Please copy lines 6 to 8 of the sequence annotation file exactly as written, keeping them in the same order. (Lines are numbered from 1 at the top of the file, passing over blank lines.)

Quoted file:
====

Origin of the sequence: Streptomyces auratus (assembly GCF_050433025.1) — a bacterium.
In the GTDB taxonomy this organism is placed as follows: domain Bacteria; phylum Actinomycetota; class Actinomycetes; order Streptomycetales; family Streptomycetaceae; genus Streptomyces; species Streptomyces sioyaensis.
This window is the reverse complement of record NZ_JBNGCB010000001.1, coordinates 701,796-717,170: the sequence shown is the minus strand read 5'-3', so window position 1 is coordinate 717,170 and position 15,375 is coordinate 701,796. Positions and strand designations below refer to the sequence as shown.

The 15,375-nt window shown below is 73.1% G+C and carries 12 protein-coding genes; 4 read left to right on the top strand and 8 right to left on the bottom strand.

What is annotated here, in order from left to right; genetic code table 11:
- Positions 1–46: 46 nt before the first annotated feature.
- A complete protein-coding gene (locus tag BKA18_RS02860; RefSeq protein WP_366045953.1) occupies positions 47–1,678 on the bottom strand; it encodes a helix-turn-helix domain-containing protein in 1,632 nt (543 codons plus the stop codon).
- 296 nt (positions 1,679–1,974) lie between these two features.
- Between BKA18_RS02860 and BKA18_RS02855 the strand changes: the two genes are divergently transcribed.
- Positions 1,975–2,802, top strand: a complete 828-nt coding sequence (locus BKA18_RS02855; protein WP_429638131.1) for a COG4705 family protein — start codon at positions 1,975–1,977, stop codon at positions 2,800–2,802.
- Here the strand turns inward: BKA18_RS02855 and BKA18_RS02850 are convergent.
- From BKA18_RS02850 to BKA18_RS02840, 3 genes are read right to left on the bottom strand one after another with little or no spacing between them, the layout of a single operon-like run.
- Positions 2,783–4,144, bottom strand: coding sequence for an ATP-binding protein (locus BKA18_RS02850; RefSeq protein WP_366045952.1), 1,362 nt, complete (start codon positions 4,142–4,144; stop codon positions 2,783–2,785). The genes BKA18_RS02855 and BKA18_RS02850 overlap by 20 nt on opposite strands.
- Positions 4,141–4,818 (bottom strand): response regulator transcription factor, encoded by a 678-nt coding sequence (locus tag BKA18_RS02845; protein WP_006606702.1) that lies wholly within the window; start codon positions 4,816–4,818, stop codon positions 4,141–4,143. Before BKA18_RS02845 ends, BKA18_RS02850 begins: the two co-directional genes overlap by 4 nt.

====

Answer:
- Positions 1–46: 46 nt before the first annotated feature.
- A complete protein-coding gene (locus tag BKA18_RS02860; RefSeq protein WP_366045953.1) occupies positions 47–1,678 on the bottom strand; it encodes a helix-turn-helix domain-containing protein in 1,632 nt (543 codons plus the stop codon).
- 296 nt (positions 1,679–1,974) lie between these two features.